You enter a lobby and are immediately drawn to a neon fireplace with bright orange flue. There’s a domineering, six-tonne concrete reception desk, rather like a futuristic airport check-in. A vast internal lightwell, the largest in the country, is complemented by retro-patterned wallpaper and furnishings, and gleaming chrome touches. And then there’s the art.

This is the scene upon entrance to Ovolo South Yarra, Melbourne’s newest boutique hotel. A collaboration with Melbourne-based interior-design legends Luchetti Krelle which opened in April 2021, it boasts a retrofuturist aesthetic that draws heavily on pop art, disco glamour, arcade games and the rock gods of the ‘60s and ‘70s.

The lobby and hotel restaurant, Lona Misa, are splashed with more than 60 works from nine bombastic artists, including Johnny Romeo, Punk Me Tender, Jean-Baptise Lana (aka ‘Jisbar’) and Ben Tankard. It’s not uncommon for “art hotels” to showcase art as a feature of a stay – but how does stuff like this get there?

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Speaking from his studio in the Blue Mountains, Tankard says the hotel commissioned him to create the oil-on-canvas Pop Series, based on his love of pop art stalwarts such as Jasper Johns, whose painting Flag (1955) is an iconic subversion of American patriotism.

“He painted the American flag, but really chunky and dripping, and multi-layered,” says Tankard of Johns. “I like taking existing images and transforming them with texture and accidents and process, making them into really interesting works of art. Aesthetically I like the balance between clean lines and flat areas of colour, and then messing them up to give them energy. There’s a dynamic between chaos and design.”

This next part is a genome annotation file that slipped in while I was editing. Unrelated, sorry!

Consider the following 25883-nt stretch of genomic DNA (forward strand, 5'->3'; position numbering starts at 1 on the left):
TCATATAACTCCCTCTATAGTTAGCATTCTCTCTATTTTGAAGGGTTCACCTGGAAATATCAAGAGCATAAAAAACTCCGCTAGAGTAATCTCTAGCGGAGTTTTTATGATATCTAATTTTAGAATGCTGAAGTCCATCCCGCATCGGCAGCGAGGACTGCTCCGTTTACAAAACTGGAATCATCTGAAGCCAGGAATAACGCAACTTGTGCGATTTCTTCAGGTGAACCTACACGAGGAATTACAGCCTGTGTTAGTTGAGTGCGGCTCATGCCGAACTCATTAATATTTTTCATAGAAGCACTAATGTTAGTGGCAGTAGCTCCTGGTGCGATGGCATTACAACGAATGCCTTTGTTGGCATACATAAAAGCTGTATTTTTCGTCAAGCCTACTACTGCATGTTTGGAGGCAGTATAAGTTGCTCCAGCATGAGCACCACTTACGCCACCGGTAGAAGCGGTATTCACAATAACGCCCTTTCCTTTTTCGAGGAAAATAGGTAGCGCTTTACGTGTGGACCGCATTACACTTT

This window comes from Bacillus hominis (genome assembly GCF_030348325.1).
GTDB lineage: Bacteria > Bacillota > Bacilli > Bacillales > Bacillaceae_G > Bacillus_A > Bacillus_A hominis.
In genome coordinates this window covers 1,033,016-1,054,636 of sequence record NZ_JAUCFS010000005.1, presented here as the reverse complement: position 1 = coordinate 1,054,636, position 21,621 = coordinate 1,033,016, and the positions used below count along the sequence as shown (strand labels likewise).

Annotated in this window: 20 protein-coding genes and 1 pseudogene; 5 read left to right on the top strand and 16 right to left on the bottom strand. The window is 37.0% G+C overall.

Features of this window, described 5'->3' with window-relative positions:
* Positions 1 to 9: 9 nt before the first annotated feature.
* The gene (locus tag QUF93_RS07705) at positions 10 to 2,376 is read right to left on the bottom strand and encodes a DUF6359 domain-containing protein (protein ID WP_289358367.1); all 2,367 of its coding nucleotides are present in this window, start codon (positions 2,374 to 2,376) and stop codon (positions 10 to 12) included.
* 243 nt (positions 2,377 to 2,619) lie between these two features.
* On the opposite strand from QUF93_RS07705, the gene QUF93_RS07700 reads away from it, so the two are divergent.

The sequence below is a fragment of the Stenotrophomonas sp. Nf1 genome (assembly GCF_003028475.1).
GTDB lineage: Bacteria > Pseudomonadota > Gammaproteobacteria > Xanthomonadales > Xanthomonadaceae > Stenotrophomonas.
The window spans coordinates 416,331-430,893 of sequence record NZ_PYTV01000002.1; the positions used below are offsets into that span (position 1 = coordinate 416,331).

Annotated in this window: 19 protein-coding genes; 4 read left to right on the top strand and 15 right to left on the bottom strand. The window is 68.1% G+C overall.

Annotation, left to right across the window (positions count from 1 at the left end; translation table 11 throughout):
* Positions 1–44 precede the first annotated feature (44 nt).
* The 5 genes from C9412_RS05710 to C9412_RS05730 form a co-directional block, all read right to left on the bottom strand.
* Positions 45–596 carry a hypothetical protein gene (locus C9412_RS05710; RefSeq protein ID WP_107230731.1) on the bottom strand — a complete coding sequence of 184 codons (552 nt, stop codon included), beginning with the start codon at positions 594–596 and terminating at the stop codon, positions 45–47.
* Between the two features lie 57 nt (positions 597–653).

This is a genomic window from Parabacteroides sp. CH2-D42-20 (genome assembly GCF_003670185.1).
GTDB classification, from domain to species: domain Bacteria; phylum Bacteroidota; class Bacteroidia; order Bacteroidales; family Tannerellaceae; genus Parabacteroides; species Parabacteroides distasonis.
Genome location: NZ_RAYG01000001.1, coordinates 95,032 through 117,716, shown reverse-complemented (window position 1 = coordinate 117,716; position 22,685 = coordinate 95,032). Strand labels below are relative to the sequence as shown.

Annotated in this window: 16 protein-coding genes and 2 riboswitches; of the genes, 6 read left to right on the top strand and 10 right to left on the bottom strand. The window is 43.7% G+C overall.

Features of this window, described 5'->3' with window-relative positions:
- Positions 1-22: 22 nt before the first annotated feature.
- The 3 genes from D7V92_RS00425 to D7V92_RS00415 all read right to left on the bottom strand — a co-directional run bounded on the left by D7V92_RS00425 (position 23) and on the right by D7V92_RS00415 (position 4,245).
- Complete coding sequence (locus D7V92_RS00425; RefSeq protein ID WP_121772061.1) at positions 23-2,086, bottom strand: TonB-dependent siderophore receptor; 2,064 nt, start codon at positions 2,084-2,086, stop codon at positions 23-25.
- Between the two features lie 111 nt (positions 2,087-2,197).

The result is paintings steeped in nostalgia and humour, that distort images already firmly entrenched in our psyche. There’s also an emphasis on the cultural offerings that generation after generation of teenagers have been hungry to consume.

Tankard began developing his post-modernist appropriation style in 2015, unveiling his Unpopular Penguin series, which dismantles the instantly recognisable design of the Popular Penguin paperback series. Some of his distorted book covers hang in Ovolo South Yarra: A Clockwork Orange, The Catcher in the Rye, Fear and Loathing in Las Vegas and The Electric Kool Aid Acid Test.

“Those Penguin books have been around since 1935,” says Tankard. “Every few decades they change the design, but then they go back to the original because you can't beat it and people love them.”

His works for the hotel also include a cover of Life magazine with John Wayne in an electric orange neckerchief, and instantly recognisable remnants of childhood: UNO cards, a section of Monopoly board.

Above the lifts, there are his photo-realistic album covers and portraits of the likes of Debbie Harry, James Brown and David Bowie. “They’re a good fit because the hotel has record players in the rooms and all the furniture and fittings are styled to a kind of 1970s mod look,” he says.

They might be on the walls, but – as any art smart hotel knows – if you can’t yet catch a booking, you’ll be seeing them on your Instagram feeds soon enough.

This article is produce by Broadsheet in partnership with Ovolo Hotels.